Pediatric patients with nontraumatic abdominal pain are less likely to receive CT scans—and more likely to be imaged with ultrasound instead—in pediatric emergency departments than their peers taken to general emergency departments (EDs).
And overall use of abdominal CT for children and adolescents has leveled off across the board since 2007, when the orders hit a high-water mark after rising for nearly a decade (and when the Image Gently campaign began building momentum).
These are the key findings turned up by a review of data reflecting more than 20 million pediatric ED visits conducted at George Washington University in the nation’s capital and published online Sept. 15 in Pediatrics.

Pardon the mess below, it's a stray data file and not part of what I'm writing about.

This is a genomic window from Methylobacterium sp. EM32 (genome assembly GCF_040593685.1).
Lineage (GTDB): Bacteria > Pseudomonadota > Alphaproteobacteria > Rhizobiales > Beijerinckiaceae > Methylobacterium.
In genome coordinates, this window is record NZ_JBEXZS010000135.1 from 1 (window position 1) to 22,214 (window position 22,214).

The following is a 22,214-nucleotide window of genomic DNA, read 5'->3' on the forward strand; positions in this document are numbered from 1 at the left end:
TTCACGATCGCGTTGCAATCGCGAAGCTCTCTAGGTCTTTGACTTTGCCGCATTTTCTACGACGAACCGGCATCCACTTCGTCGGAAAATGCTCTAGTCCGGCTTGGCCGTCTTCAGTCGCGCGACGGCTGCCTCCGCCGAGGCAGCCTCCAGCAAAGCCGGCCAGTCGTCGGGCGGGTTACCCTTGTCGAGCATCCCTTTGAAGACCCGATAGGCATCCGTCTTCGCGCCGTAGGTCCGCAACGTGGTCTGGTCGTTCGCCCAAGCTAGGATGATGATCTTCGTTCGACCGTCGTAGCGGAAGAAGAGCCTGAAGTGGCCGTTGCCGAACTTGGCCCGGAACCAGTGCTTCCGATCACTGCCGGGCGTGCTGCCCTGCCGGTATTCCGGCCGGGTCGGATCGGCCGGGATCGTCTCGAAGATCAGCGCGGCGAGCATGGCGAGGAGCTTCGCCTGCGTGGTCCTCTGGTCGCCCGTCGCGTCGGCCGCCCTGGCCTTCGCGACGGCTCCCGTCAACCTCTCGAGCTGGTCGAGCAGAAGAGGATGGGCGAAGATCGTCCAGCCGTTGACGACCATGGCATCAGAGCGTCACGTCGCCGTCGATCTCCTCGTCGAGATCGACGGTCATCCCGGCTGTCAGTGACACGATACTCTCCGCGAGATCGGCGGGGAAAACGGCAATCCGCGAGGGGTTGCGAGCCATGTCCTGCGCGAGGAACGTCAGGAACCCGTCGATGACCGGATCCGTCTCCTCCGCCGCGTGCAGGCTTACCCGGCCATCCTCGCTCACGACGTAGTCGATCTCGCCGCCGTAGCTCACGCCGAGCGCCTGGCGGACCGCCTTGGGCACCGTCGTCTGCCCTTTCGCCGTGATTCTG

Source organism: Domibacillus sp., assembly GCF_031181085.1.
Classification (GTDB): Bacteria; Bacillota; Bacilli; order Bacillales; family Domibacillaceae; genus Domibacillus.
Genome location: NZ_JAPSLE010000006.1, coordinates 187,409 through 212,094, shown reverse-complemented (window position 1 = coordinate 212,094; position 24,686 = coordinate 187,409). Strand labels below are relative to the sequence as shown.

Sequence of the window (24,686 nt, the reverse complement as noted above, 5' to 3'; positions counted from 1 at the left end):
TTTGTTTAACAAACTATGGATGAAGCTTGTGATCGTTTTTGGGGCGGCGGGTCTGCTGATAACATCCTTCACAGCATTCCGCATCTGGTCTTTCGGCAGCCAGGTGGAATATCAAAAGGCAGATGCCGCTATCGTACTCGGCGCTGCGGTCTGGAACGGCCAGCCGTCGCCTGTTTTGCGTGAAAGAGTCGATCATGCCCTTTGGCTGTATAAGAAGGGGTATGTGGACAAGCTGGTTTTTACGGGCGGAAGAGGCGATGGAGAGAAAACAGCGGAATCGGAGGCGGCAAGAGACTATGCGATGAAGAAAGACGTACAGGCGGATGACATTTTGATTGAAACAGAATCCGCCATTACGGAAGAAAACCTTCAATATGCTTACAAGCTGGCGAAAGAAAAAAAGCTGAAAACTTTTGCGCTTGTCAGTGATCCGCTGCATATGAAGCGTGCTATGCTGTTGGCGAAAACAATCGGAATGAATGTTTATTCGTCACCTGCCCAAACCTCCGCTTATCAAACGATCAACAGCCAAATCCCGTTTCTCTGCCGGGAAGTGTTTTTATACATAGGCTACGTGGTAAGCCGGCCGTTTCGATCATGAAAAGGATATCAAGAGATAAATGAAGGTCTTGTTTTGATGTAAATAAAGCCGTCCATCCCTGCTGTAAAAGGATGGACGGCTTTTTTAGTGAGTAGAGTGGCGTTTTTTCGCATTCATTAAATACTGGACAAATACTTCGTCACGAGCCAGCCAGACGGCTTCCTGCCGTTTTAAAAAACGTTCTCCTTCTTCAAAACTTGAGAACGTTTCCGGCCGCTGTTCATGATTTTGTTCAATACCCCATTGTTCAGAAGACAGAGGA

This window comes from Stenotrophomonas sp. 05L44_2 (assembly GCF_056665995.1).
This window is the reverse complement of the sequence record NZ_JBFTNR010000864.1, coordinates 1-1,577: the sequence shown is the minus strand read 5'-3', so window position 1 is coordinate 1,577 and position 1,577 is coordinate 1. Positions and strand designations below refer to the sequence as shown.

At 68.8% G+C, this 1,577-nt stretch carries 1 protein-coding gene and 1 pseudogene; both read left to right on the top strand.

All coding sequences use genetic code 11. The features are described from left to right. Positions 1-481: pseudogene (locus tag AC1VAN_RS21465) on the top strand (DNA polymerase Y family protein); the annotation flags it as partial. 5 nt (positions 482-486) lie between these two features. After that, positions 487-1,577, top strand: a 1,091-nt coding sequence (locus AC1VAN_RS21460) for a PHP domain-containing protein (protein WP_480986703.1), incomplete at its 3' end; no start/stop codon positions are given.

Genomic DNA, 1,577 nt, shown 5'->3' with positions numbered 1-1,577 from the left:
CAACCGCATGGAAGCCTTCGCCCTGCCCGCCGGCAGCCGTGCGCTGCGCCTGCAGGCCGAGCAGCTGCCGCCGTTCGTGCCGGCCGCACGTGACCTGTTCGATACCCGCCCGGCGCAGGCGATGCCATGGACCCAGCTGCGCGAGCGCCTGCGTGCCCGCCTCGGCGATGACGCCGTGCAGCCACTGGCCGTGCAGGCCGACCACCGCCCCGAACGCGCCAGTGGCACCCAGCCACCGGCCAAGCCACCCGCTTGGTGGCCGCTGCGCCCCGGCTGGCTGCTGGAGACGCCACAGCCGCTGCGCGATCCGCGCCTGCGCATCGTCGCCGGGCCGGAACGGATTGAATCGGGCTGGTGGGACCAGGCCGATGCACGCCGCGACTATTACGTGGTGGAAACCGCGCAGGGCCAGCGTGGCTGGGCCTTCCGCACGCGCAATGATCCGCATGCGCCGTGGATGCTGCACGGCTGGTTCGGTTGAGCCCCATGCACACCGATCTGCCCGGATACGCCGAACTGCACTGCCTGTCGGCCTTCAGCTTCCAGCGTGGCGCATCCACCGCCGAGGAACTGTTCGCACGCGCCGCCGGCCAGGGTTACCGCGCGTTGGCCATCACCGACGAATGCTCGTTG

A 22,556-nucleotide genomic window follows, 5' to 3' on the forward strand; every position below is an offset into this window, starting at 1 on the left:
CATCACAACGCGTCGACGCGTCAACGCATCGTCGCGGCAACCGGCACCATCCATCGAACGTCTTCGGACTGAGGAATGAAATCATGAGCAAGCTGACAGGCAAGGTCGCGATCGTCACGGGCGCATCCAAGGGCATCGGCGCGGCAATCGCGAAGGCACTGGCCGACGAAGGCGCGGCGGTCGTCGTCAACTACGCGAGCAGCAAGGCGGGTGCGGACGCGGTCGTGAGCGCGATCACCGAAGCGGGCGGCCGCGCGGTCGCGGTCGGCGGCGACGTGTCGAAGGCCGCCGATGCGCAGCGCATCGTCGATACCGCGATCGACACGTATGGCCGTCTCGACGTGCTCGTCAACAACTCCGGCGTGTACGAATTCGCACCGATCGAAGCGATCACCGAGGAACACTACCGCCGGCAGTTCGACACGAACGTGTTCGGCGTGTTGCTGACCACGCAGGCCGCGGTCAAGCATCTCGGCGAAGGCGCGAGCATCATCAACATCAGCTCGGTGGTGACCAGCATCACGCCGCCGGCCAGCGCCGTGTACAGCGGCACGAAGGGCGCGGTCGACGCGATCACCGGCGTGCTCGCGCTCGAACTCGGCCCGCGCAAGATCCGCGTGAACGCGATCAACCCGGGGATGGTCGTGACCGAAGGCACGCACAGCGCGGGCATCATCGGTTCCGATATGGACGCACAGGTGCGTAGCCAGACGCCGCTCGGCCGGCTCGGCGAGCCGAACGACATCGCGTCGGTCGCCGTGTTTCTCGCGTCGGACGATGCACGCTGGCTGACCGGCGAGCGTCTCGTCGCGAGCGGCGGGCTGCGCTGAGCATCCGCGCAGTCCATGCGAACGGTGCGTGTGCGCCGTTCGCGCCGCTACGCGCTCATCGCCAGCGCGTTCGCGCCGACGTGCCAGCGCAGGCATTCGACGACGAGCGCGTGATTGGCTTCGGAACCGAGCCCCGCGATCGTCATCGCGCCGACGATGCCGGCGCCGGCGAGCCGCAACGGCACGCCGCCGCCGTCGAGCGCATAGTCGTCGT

Lauren Niles, MPH, Joanna Cohen, MD, and colleagues used data from the CDC’s National Hospital Ambulatory Medical Care Survey. Their primary interest was in identifying trends in utilization of ultrasound versus CT in pediatric-specific and general ED settings.
Performing multivariable logistic regression to measure the strength of the association of ED type, and adjusting for potential confounding variables, the team additionally found that, in both settings combined, 14.6 percent of patients received CT only, 10.9 percent received ultrasound only, and 1.9 percent had both.
Overall use of CT and ultrasound did not significantly change over the study period, 2007 through 2014.
“CT imaging for pediatric patients with nontraumatic abdominal pain has plateaued since 2007 after the steady increase seen in the preceding nine years,” the authors write. “Among this population, an increased likelihood of CT imaging was demonstrated in general EDs compared with pediatric EDs, in which there was a higher likelihood of ultrasound imaging.”
Niles et al. call for wider dissemination of pediatric imaging protocols to general EDs as a way to keep radiation exposure top of mind for children no matter where they’re taken for emergency care.